When entering into a listing agreement, it is important to remember that a listing agreement is a contract and should be executed fully and accurately to best protect the agents from issues down the line.
The first thing you should do when you are executing a new listing agreement, is to make sure to inquire as to whether the seller had a previous listing agreement with another party. Unfortunately, on more than one occasion, a seller has not fully understood the meaning of an “exclusive” listing agreement and has entered into a new agreement before the expiration of the first. You can do this by direct inquiry to the seller. It may also be helpful to double check the property’s history in the MLS to see if it had previously been listed. If the seller did have a previous listing agreement, ask to take a look at it, and ask if there were any follow ups or modifications to the listing agreement. A modification could be the source of an extension that you cannot see from the prior listing agreement alone.
If the seller had a previous listing agreement that was terminated, inquire as to whether it was a conditional termination with a protection period. The protection period clause of the listing agreement may extend the agent’s entitlement to commission even after the termination of a listing agreement.
Another area of the listing agreement that can add confusion is the section on compensation. On a listing agreement, the seller’s agent is to designate what percentage of their total commissions will be shared with a “Buyer’s Agent”, with a “Transaction broker for the Buyer”, or with a broker that has “no brokerage relationship with the Buyer or Seller”. What amounts or percentages are entered are discretionary. In order to know what amounts or percentages to select, it is helpful to know what each of these terms refers to.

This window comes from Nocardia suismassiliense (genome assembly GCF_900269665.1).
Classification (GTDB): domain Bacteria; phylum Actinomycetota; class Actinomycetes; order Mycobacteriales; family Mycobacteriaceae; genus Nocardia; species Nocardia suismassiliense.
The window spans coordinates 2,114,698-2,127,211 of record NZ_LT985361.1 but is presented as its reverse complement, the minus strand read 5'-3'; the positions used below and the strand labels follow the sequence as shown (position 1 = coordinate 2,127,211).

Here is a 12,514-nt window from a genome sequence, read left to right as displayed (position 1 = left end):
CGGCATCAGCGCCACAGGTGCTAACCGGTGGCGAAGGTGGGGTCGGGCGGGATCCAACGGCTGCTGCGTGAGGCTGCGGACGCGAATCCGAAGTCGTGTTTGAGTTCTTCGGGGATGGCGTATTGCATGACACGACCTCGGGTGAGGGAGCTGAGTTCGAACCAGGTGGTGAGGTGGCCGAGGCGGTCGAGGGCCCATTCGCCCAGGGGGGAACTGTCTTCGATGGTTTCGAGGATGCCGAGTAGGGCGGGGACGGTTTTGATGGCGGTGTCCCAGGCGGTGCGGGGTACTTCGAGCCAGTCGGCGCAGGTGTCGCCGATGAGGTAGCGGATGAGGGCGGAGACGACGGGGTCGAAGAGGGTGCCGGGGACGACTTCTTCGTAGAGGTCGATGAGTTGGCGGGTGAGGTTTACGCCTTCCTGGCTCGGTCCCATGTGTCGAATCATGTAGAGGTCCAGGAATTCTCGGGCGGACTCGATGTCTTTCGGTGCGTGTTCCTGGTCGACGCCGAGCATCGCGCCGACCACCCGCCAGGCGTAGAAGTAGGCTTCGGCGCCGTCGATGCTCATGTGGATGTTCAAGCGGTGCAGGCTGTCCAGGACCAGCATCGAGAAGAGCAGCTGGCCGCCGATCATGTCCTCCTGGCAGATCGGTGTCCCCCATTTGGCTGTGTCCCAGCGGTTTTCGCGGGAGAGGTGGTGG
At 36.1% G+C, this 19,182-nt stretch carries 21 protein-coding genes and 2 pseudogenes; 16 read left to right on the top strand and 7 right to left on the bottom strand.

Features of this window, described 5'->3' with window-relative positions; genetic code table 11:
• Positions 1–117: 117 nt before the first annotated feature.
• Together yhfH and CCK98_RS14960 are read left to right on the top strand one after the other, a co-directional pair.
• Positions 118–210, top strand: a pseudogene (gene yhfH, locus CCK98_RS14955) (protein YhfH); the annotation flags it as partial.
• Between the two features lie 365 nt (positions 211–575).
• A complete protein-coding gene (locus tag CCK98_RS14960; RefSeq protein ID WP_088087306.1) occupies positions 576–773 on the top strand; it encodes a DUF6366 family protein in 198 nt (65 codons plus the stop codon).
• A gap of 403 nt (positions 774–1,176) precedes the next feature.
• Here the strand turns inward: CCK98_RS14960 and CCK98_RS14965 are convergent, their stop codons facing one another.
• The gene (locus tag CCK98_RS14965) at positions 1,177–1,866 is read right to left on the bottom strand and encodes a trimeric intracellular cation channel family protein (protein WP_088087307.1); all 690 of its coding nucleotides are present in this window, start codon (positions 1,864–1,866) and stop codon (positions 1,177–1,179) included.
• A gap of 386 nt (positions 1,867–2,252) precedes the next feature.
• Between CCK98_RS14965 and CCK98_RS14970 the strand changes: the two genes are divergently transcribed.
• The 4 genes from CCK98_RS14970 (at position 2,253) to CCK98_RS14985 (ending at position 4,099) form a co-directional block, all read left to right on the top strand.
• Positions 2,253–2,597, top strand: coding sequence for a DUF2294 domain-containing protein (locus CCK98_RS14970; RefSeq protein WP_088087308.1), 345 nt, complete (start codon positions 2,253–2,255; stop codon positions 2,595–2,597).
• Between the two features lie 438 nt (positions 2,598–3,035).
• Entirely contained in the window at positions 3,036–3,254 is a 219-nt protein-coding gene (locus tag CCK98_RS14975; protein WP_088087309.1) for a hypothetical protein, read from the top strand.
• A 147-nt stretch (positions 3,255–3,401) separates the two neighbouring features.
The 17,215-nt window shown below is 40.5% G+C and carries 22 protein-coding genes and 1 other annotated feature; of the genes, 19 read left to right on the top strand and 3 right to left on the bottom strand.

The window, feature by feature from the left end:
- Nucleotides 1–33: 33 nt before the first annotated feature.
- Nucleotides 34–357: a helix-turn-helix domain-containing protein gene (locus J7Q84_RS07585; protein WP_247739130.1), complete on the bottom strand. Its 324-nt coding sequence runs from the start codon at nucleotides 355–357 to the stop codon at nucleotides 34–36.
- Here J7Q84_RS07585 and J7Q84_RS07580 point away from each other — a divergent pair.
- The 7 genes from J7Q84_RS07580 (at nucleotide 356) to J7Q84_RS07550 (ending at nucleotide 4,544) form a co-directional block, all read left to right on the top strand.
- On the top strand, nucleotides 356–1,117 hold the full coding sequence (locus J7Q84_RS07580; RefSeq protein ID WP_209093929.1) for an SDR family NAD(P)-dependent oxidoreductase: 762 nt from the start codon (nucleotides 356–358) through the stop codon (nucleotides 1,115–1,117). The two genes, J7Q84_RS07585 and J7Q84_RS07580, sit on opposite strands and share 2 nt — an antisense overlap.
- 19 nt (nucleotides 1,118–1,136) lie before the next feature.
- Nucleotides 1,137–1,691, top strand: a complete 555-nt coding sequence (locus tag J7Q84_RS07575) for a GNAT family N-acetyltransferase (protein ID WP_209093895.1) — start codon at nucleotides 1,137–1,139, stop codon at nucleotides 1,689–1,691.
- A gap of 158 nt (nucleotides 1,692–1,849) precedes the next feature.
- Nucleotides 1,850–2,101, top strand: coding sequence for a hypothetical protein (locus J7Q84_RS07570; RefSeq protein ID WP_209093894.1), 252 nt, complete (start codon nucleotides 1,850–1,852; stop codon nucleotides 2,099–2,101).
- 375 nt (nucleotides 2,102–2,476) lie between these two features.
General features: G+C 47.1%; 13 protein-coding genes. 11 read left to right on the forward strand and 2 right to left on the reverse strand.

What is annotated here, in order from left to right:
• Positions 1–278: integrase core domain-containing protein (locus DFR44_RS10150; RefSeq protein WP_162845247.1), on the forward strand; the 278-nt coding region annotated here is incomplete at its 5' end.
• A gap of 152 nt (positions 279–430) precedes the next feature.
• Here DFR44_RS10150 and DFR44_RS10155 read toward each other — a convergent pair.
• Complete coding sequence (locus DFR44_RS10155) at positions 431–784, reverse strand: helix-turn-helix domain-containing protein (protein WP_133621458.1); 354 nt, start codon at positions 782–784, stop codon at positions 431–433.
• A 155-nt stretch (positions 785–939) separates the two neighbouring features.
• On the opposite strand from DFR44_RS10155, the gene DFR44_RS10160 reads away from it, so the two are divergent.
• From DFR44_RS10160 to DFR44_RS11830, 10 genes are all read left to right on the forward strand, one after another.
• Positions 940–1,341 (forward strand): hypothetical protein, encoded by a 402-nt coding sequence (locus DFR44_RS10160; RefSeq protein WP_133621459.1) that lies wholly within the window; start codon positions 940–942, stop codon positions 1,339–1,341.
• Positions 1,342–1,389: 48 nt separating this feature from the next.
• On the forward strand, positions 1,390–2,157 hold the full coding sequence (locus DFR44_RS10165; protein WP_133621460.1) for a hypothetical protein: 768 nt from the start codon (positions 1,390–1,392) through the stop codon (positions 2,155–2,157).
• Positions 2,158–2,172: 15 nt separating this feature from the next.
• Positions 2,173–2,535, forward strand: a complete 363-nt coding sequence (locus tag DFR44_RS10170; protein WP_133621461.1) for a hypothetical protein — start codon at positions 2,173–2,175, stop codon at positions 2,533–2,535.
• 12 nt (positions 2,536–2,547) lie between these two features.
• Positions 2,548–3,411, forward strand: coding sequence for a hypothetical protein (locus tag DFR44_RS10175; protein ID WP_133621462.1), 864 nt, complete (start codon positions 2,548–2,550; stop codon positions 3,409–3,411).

- A Buyer’s agent is an agent that is representing the Buyer exclusively, and who brings the buyer who ultimately purchases the property.
- A Transaction broker for the Buyer does not work exclusively for the Buyer, but assists both parties with a limited form of representation.
- A party with no brokerage relationship with the Buyer or Seller is a broker who is not officially representing either party, but brings a Buyer who ultimately purchases the property.
A common follow up question to these explanations, is why compensation may be available to a party without a relationship to a Buyer or Seller. Adding compensation to this section may entice broker’s without a specific relationship to a Buyer to attempt to procure a Buyer for the property. This could assist in broadening the pool of agent’s who are looking to match your seller’s home to a Buyer.
For your protection, we do always recommend obtaining a written listing agreement that outlines your agreement with the Seller as the best way to prevent confusion or avoid potential disputes over commissions.
If you have further questions about Listing Agreements, please consult with your broker or your local real estate attorney.
Berlin Patten Ebling, PLLC